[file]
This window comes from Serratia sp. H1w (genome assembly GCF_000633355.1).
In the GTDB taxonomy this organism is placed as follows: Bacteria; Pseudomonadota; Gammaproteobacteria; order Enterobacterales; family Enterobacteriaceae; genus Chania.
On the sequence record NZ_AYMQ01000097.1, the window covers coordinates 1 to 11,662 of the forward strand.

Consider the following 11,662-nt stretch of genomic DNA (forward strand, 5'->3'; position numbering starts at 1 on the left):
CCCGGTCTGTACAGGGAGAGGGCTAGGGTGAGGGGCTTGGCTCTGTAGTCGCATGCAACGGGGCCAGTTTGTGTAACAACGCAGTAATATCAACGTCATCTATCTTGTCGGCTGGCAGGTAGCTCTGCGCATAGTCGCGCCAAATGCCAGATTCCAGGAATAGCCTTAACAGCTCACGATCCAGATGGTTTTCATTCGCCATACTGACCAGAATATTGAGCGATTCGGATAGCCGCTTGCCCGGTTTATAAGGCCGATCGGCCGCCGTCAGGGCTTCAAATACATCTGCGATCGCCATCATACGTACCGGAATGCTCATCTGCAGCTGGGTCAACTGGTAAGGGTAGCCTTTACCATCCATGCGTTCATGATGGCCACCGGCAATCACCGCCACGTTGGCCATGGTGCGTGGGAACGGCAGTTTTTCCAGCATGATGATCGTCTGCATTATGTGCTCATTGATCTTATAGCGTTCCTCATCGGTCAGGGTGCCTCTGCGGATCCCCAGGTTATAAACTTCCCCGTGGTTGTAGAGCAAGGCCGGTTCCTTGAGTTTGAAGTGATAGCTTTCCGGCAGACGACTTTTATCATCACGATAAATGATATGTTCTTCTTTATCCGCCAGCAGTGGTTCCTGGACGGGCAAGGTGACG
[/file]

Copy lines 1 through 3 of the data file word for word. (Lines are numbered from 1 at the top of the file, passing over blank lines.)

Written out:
This window comes from Serratia sp. H1w (genome assembly GCF_000633355.1).
In the GTDB taxonomy this organism is placed as follows: Bacteria; Pseudomonadota; Gammaproteobacteria; order Enterobacterales; family Enterobacteriaceae; genus Chania.
On the sequence record NZ_AYMQ01000097.1, the window covers coordinates 1 to 11,662 of the forward strand.